These types of firearms are never striker fired, as there is insufficient space to house a striker mechanism. Strikers are most found in semi-automatic pistols and bolt-action firearms; the typical firing pin is a small rod with a hardened, rounded end. The rounded end ensures the primer is indented rather than pierced, as would happen if the firing pin were pointed. Most firing pins have a spring to push them out of contact with the primer and will have an integrated passive safety mechanism, such as a block that prevents them from moving forward unless the trigger is depressed, or a transfer bar trigger actuated, that must be in place to allow the hammer to depress the firing pin; this safety is in addition to any manually operated safety or safeties that act to block the trigger or hammer. Firearms that use long firing pins, such as pistols, will use a firing pin, too short to project when depressed flush by the hammer; this type of firing pin, called an inertial firing pin, must be struck by a full fall of the hammer to provide the momentum to move forward and strike the primer.
If the hammer is down, resting on the firing pin, it is unlikely that a blow to the rear will provide enough energy to the firing pin to detonate the primer. Most variants of the M1911 pistol use this type of firing pin. Many firing pins are stamped from sheet steel, forming a rectangular cross-section rather than a round one; these will have a cylindrical section at the front rather than a hemispherical one and are common in rimfire firearms. Sturm, for example, uses sheet metal firing pins in its 10/22 carbine and Mark II pistol. High performance firing pins are made from lighter materials than steel, such as titanium; the lighter material increases the speed at which the firing pin travels and reduces the lock time, or the time from trigger pull to the bullet leaving the barrel. Strikers are spring-loaded firing pins of a one- or two-piece construction. In the one-piece striker, the striker is turned on a lathe out of a round bar of metal, much larger in diameter than a firing pin, to provide the mass required to detonate the primer.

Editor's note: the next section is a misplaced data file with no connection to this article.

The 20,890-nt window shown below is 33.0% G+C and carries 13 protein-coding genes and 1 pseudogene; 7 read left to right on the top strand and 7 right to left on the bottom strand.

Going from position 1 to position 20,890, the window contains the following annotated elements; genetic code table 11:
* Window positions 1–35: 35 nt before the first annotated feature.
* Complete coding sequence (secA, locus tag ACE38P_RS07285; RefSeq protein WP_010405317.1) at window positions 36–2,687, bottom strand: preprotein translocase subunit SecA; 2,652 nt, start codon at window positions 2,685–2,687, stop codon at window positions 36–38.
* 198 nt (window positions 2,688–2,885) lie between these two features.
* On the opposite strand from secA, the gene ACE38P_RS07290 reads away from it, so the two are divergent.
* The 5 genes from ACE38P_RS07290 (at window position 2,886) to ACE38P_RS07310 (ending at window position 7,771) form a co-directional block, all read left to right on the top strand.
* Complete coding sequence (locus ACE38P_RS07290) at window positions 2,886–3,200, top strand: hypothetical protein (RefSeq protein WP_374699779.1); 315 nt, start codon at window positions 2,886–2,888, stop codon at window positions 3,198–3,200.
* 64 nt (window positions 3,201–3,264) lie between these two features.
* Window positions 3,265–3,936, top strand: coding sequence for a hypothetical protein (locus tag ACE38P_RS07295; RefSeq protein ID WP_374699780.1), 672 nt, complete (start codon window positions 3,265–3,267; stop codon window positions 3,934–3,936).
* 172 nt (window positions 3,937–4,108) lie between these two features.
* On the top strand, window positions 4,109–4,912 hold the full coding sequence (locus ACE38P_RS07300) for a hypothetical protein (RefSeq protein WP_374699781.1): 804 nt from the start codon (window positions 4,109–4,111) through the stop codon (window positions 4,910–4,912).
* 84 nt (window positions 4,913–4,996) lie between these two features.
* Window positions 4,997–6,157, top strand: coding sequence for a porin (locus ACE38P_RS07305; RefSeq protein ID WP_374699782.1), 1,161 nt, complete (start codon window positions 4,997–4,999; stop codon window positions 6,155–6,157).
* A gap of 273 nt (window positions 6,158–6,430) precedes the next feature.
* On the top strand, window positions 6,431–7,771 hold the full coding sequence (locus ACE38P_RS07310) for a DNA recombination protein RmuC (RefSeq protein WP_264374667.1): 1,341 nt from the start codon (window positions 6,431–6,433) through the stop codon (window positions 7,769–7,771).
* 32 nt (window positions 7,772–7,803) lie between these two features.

Two-piece strikers consist of a firing pin attached to a heavier rear section—in essence a hammer attached to the base of a firing pin. Two-piece strikers are found in bolt-action rifles, while single-piece strikers are found in pistols, such as the Glock. Mechanisms involving firing pins can be used in other pyrotechnical systems, ranging from hand grenades to chemical oxygen generators